Bone Loss, Traditional Diet, and Cold Adaptation in Arctic Populations

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North American Inuit and Inupiat ("Eskimo") populations have been described as having a lower bone mass relative to Caucasians as a consequence of their traditional high-protein "acid-ash" diet. However, this bone buffering mechanism has also been implicated as a risk factor for osteoporosis in industrialized Caucasian populations, and one recent study has found a positive association between dietary protein, and bone mass in premenopausal women. The original studies documenting the Eskimo-Caucasian difference in aging bone loss do not consider the consequences of population variation in body composition, in particular lean body mass (LBM) which correlates with bone mass. The possibility also exists that the original reference sample may be exceptional rather than normative for bone mineral density (BMD). Regression analysis was conducted on published age- and sex-specific cohort means for BMD, and bone mineral content adjusted for estimates of LBM for the original Eskimo-Caucasian comparisons, and for an additional Caucasian sample from Belgium. Significant differences were found between all groups, including Belgians, and the Wisconsin sample for BMD, supporting the notion of the latter having exceptional bone quality when measured as BMD. When adjusted for LBM, the Eskimo samples are distinct in pattern and magnitude of aging bone loss relative to Caucasians, supporting the hypothesis of real inter-population differences. However given the current ambiguity surrounding the "protein-calcium buffering" model, an alternative explanation is offered. It is hypothesized that the accelerated bone loss among the Inuit and Inupiat reflects higher production and utilization of the thyroid hormones, T4 and T3, as a mechanism of cold adaptation through enhanced nonshivering thermogenesis. © 1997 Wiley-Liss, Inc.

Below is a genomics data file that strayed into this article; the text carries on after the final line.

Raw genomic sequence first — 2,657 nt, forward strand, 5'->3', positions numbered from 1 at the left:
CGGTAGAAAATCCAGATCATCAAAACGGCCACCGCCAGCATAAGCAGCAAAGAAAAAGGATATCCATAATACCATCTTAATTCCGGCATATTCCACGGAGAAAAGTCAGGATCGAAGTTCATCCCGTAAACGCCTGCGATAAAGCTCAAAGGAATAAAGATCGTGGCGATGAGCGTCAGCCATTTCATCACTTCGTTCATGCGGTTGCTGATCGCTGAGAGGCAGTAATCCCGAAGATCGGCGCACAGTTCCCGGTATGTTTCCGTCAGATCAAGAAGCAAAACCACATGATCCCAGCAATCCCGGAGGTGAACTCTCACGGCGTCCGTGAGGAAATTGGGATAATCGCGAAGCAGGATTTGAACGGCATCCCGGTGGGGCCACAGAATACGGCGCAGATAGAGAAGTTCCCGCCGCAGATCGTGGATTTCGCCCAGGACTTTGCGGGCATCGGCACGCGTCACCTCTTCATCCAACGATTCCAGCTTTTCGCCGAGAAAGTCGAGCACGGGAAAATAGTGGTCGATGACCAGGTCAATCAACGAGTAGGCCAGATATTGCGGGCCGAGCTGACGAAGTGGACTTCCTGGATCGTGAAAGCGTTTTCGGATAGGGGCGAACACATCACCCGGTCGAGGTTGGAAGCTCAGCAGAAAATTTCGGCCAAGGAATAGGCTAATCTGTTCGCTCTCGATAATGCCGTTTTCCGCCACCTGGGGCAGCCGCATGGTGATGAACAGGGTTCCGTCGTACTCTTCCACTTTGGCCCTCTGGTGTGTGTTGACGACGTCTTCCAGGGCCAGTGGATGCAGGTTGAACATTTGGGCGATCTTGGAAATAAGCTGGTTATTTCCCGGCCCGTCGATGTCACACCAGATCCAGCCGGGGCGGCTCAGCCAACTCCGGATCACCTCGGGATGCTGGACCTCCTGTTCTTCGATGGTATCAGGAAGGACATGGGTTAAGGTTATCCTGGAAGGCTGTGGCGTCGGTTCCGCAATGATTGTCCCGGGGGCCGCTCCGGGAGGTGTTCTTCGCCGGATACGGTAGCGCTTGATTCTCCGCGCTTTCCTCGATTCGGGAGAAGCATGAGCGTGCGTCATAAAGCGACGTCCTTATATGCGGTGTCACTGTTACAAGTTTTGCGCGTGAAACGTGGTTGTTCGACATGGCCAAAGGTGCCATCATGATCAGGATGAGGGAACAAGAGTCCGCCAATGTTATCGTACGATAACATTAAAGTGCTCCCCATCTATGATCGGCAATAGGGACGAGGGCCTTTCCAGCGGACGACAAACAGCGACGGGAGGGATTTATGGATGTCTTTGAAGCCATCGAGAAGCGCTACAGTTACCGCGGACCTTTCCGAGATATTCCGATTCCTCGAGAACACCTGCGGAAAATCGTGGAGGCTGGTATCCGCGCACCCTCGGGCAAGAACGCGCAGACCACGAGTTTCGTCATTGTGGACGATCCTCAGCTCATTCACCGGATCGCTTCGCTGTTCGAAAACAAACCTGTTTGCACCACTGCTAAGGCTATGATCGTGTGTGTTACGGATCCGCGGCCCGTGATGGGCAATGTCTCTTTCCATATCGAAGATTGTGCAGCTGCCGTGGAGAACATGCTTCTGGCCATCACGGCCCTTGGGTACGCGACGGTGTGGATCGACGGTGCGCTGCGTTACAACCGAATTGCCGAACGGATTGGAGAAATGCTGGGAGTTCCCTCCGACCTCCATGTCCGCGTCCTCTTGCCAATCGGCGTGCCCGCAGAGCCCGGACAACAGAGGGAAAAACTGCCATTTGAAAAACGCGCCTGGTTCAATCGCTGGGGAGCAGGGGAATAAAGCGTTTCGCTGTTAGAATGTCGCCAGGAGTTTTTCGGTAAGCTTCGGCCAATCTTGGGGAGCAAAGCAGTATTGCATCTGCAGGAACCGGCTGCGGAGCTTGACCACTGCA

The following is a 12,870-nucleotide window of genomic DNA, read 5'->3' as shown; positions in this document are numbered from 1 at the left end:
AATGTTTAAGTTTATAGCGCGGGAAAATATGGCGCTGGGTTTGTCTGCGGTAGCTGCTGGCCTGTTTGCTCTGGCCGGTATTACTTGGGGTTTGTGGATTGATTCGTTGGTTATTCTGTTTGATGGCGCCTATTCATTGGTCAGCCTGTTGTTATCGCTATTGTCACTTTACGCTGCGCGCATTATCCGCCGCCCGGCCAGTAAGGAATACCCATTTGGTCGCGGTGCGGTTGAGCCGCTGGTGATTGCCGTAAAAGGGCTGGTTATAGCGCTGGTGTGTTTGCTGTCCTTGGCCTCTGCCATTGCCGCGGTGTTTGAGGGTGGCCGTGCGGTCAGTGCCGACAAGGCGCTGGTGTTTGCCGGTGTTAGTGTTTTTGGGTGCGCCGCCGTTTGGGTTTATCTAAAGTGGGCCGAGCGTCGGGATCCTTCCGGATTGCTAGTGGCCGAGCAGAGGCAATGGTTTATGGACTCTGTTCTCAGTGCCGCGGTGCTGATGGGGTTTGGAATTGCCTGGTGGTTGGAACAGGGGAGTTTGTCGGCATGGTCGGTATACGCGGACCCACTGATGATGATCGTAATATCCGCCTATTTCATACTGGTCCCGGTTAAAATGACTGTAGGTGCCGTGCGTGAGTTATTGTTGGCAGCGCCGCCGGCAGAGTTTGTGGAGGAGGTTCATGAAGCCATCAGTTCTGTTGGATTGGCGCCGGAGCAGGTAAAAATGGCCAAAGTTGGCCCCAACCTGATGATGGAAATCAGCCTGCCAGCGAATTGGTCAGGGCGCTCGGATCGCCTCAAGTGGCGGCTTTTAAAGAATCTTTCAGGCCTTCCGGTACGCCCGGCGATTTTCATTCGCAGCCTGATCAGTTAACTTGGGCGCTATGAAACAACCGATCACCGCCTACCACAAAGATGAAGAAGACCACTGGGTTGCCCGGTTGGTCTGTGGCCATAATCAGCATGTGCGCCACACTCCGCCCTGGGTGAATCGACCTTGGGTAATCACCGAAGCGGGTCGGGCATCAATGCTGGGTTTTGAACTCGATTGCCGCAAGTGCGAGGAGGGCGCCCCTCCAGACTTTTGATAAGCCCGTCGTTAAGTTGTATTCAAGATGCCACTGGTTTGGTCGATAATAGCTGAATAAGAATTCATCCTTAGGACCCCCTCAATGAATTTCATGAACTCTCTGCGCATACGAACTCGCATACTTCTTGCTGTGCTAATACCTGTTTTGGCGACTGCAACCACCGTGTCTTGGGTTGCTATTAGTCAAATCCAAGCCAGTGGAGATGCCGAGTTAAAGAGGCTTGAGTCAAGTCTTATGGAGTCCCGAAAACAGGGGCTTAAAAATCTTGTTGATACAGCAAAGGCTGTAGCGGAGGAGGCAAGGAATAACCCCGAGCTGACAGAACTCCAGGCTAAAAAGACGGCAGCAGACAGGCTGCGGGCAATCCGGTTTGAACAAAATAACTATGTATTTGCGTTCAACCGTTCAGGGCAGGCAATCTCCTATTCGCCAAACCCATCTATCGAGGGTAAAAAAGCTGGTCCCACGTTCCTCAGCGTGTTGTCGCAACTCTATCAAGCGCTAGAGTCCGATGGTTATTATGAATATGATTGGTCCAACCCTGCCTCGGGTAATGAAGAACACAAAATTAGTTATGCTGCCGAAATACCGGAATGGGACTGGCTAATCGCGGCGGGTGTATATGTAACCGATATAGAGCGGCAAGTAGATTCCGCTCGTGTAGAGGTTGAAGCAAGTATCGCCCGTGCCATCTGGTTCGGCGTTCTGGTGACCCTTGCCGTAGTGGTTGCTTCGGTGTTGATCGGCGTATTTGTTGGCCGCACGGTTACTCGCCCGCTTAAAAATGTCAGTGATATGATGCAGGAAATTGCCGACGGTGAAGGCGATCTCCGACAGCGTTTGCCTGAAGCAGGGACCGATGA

Lazenby, R. A. (1997). Bone Loss, Traditional Diet, and Cold Adaptation in Arctic Populations. American Journal of Human Biology, 9(3), 329–341.<329::aid-ajhb6>;2-t

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